STEPHEN CRANSTON: One board is quite enough for the PIC and the GEPF
The time is long overdue to merge the Public Investment Corporation (PIC) with the Government Employees Pension Fund (GEPF). When I once wrote a centenary survey on the PIC nobody could decide who should speak on investments, so I had a joint interview with Dan Matjila from the PIC and John Oliphant from the GEPF. It was clear that Oliphant’s function was confined to the (important) role of asset and liability matching — as well as his Billy Graham-style crusade for responsible investing. He wouldn’t have been consulted on anything so trivial as a R4bn investment in a technology company.
The best way to ensure the GEPF takes full responsibility and has full oversight is to let it become its own asset manager along the lines of CalPers, the California retirement scheme. This makes the process of hiring and firing managers much faster. It recently reduced the number of “emerging” managers (its inverted commas not mine) it hires from five to one. The PIC would never act so quickly as it treats its emerging manager programme as some kind of social service.
Why do we need separate boards of trustees both funded by the taxpayer when one will do? It is also time that the guarantee for GEPF members disappeared. This enables it to be one of the last defined benefit funds in the country. Civil servants know what pension they are going to get based on their final salary and length of service, courtesy of the taxpayer. The rest of us depend on the growth we can get from the financial markets.
It might do a lot of good if it opened up a range of investment choices across the market. The returns they currently get from the PIC essentially are the market. It is by far the largest investor in both the SA equity and bond markets. Listed assets make up 94% of the portfolio and just 8% is invested offshore. If the fund adopted a defined contribution model you can be sure there would be pressure to diversify more globally. Yet for political reasons the focus is on Africa, with a further $275m now going that way.
When the PIC steps outside the listed space it has rarely been a success. Just 45% of its unlisted assets in the Isibaya fund are performing. There is an internal rate of return of just 1.87%, compared with a target of 8%. Under the CalPers model this portfolio would have been moved to another subadviser years ago. Even if it had been run in-house they would have had the maturity to raise the white flag.
The only part of the unlisted assets that makes sense is the investment into unlisted property. The PIC certainly has a mixed portfolio, ranging from the bustling (well, normally anyway) V&A Waterfront to the desolate, forlorn Athol Square in Sandton. But a further R1.3bn into property, at today’s prices makes sense.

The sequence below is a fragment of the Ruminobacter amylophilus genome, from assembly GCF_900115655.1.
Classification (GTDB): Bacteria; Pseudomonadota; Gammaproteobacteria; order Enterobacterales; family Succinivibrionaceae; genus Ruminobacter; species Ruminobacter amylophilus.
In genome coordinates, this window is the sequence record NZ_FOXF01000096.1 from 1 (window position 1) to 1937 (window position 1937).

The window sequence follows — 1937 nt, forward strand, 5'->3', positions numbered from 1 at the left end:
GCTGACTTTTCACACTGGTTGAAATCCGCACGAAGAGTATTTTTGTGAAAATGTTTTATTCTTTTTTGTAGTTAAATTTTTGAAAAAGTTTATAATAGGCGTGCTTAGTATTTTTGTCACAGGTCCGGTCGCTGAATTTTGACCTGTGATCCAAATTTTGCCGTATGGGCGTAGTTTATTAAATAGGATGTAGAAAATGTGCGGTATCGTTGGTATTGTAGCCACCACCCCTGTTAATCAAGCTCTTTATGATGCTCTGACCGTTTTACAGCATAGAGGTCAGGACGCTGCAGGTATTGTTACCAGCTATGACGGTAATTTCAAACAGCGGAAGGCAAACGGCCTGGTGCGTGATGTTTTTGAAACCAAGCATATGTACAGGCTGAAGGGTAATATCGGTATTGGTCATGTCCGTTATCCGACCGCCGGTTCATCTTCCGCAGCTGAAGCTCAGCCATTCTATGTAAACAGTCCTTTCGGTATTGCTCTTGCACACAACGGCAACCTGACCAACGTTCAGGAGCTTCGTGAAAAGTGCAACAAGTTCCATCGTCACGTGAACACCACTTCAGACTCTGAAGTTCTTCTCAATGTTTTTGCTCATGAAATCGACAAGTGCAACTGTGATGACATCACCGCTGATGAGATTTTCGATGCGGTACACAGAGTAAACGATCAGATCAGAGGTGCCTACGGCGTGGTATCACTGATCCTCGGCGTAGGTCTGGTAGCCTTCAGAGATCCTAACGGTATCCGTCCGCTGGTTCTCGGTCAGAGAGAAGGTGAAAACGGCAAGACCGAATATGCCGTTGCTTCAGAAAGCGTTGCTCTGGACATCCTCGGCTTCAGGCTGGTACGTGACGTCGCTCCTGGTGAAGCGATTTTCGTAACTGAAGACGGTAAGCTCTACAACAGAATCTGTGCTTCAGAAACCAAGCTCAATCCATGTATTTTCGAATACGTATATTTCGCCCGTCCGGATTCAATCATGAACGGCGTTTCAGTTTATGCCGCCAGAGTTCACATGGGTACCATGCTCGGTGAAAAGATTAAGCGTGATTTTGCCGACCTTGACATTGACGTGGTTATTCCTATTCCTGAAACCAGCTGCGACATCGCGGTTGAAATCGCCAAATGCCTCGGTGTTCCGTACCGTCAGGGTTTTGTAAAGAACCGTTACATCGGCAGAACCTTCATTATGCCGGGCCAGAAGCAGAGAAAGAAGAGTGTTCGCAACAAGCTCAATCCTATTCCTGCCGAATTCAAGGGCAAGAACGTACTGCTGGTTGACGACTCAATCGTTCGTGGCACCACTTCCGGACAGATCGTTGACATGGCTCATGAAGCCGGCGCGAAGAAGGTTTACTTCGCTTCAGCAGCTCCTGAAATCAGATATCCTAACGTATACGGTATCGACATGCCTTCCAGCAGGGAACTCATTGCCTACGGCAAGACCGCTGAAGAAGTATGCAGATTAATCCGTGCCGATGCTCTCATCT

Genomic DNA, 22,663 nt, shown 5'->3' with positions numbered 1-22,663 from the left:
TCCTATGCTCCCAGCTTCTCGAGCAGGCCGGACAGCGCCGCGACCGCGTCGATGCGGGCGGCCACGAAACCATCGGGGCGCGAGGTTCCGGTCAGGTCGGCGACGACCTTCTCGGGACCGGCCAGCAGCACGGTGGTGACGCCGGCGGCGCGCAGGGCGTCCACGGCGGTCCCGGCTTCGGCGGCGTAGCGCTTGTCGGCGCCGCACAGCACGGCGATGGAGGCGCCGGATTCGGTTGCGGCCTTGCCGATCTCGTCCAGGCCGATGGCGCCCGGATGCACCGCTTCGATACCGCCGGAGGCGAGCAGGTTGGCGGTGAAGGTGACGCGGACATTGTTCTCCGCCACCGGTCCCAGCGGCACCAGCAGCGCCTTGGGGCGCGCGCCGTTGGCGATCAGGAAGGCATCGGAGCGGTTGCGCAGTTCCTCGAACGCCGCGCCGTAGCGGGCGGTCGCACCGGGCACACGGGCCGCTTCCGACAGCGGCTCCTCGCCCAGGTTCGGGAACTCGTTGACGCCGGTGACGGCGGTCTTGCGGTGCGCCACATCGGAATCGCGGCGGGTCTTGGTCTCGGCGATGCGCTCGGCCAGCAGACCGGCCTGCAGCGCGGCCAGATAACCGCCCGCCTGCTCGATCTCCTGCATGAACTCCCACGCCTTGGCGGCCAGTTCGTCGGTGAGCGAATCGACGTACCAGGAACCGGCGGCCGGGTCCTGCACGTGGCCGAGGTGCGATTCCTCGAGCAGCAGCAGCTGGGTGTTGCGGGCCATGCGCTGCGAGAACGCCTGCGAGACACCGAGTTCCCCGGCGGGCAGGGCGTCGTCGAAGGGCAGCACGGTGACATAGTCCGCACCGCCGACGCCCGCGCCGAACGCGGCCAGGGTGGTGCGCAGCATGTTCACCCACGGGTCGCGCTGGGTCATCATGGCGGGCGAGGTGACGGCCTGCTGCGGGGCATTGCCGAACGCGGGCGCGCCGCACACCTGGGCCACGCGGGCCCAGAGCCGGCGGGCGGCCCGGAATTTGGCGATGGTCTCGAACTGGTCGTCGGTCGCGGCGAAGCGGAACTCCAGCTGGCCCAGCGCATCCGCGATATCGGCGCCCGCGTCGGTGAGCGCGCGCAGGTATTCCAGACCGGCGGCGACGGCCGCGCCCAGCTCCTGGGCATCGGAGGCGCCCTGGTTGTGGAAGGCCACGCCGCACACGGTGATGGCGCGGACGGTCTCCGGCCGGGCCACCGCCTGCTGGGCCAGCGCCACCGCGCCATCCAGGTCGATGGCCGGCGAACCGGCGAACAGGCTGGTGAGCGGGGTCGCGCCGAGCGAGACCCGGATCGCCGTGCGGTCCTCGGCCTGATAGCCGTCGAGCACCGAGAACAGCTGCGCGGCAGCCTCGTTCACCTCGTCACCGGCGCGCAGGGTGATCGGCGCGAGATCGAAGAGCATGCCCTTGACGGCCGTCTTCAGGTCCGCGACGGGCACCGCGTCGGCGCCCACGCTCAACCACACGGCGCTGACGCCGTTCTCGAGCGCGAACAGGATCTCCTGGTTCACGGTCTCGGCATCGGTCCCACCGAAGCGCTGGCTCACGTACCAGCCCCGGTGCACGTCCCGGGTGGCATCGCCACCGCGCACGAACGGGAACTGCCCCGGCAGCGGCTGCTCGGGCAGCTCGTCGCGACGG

The PIC boasts that the returns for the GEPF were in line with expectations while smaller clients such as the Unemployment Insurance Fund (UIF) and Compensation Commission were ahead. As a GEPF member would I be happy to see more effort being put into the smaller portfolios? Over the long term the GEPF should consider terminating its mandate with the PIC and investing in index funds. Over 10 years its return of 7.59% is a paltry 0.09% ahead of the benchmark. And the PIC generates a nice R189m profit to do this.
It is also a worse return over 10 years than the worst of the Alexander Forbes Large Manager Watch — 8.8% from Absa Asset Management — and well below the best performer Coronation on 11.1%. So the case for getting rid of the PIC middle man gets even stronger. It has clearly not served its clients well in the Isibaya fiasco, and its returns from listed assets have been mediocre.
But the PIC has always been a nice place to be “deployed”. When he was CEO Brian Molefe loved the power in the role, at least until his wings were clipped when a full board of the GEPF was elected. Yet even this board seems to have given Dan Matjila a great deal of latitude. Incredibly, he was allowed to be both CEO and chief investment officer.
Of course an elephant can only be eaten one bite at a time. Once the GEPF has taken unambiguous control of asset allocation and manager selection it would be disruptive if it increased its international allocation from 8% to 30% immediately. It would have to debate whether it is worthwhile investing in domestic hedge funds given that even if it owned the entire industry it wouldn’t move the needle. But both investment returns and governance would improve in a merged organisation.
• Cranston is a Financial Mail associate editor.
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